• Then the computation of number * 2 is done which evaluates to 10. The value 10 is then returned into the calling environment, and stored in the variable result.
  • In the meanwhile, the execution context and the call stack entry for generatedFunction are deleted.
The current state of the call stack
  • In line 11, the value of result is logged out.

A noteworthy point in this discussion is that:

In line 5, the definition of multiplyBy2 and not its reference, was returned. Had the reference been returned, how would its invocation (with a new label generatedFunction) in line 10 be possible? Remember, the execution context and local memory of createFunction were deleted as soon as the function returned!!

So now we know what execution context, call stack are, and how functions are returned from other functions.

By the way, functions that accept and/or return other functions are called higher order functions.

Let us move ahead with another example:

This example builds on top of the basicExample.js. For the sake of completeness, let us go through the mechanism of the thread of execution once again, a bit more quickly this time, because we understood it in a great detail the last time.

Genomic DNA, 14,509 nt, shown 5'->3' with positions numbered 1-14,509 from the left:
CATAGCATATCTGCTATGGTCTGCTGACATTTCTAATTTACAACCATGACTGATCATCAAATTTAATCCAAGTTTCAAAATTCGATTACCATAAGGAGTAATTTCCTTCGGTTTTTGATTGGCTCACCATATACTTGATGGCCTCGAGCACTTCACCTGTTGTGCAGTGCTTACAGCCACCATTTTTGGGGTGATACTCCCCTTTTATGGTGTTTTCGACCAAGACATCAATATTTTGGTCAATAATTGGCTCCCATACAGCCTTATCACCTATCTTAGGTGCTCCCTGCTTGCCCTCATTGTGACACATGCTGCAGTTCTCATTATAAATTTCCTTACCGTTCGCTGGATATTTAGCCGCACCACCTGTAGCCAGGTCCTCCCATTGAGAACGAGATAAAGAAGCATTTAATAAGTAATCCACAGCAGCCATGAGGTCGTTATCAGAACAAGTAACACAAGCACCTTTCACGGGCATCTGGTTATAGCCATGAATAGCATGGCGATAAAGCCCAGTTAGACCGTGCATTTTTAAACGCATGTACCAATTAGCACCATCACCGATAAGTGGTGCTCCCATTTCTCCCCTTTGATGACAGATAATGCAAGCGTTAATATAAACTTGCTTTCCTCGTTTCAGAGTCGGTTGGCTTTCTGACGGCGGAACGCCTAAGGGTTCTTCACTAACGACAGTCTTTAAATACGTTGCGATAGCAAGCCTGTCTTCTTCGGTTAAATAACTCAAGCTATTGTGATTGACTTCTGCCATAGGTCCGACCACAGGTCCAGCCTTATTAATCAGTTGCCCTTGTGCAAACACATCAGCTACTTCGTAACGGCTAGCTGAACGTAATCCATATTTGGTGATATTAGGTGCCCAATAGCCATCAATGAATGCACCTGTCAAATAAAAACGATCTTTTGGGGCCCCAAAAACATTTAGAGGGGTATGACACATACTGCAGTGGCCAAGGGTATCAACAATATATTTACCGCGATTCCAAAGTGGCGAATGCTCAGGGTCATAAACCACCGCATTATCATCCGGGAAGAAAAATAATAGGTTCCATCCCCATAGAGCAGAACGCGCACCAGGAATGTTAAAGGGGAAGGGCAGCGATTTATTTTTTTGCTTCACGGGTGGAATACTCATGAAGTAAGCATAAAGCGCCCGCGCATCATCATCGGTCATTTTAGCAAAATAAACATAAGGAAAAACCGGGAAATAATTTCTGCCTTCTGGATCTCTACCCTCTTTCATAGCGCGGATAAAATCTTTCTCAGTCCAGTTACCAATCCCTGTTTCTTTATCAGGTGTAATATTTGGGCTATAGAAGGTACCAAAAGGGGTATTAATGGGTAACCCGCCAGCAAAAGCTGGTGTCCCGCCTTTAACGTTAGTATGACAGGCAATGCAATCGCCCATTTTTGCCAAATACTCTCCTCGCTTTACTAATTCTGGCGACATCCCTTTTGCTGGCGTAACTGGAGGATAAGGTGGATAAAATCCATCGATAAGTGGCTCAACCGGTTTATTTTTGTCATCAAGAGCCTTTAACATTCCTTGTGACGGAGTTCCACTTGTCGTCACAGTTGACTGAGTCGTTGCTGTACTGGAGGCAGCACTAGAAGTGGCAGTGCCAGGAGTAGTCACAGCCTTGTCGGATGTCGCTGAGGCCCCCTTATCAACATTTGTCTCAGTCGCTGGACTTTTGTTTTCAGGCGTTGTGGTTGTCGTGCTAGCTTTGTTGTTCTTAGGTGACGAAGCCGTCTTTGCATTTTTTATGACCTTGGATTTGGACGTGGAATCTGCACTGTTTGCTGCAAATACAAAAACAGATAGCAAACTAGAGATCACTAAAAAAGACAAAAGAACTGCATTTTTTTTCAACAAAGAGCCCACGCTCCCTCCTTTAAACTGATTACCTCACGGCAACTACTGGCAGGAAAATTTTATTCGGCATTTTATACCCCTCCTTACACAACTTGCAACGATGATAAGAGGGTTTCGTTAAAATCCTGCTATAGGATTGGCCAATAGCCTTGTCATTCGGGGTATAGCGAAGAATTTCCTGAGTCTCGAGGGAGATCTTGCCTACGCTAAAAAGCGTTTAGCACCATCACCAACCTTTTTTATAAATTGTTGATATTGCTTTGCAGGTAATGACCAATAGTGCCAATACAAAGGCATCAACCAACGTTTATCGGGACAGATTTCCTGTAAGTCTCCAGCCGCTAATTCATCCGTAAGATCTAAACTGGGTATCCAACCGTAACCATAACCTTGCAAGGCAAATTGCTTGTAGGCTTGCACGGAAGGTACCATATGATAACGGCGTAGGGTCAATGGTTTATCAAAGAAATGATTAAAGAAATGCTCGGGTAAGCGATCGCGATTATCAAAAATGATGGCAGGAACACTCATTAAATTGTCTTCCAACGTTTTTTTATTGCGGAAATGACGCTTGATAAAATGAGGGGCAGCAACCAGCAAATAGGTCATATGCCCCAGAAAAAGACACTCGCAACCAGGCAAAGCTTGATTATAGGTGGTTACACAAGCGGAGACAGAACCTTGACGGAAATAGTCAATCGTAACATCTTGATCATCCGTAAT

• Lines 1–10: definition of createFunctionstored in memory.
  • Line 12: identifier result created, is still uninitialised till createFunction runs and returns. createFunction starts to run, together with the creation of its own execution context and its entry in the call stack.
The current state of call stack
  • Inside the execution of createFunction , identifier value is created with the value 5. The definition of multiplyBy2 is stored with the identifier multiplyBy2. All this is stored in the local memory alloted to createFunction.

Note again: when the function createFunction is run, the thread of execution NEVER goes back from line 12 to line 1. When it has to execute this createFunction , it executes it from the definition of createFunction stored in the memory. I keep referring back to line 1 from 12, because this is how we see what is happening.

  • Further when multiplyBy2 is invoked, a new execution context is created for it and its entry pushed to the call stack.
The current state of the call stack
  • Inside the execution context of multiplyBy2 , the value of value has to be updated to its double. But value does not exist in the local memory/execution context of multiplyBy2 .

What does the JS engine do in this situation?

Does it move down the call stack to look for the definition of value?

You might be tempted to think yes, it does!

Alright, to make you happy I will assume for a minute that it does. So assumably, the definition of value is found in the local memory of the parent context (that of createFunction) and updated to be double of itself.

  • Next, the closing brace of multiplyBy2 is hit, the function ends, its execution context is deleted and it is popped off the call stack.
The current state of call stack
  • Further in the execution of createFunction, the value of value is returned to the calling environment.
  • Line 12: Now the return value from createFunction()is stored with the identifier result in the global context. In the meanwhile, the execution context of createFunction too is deleted and it too is popped off the call stack.
The current state of call stack
  • Line 13: The value of result is printed to the console.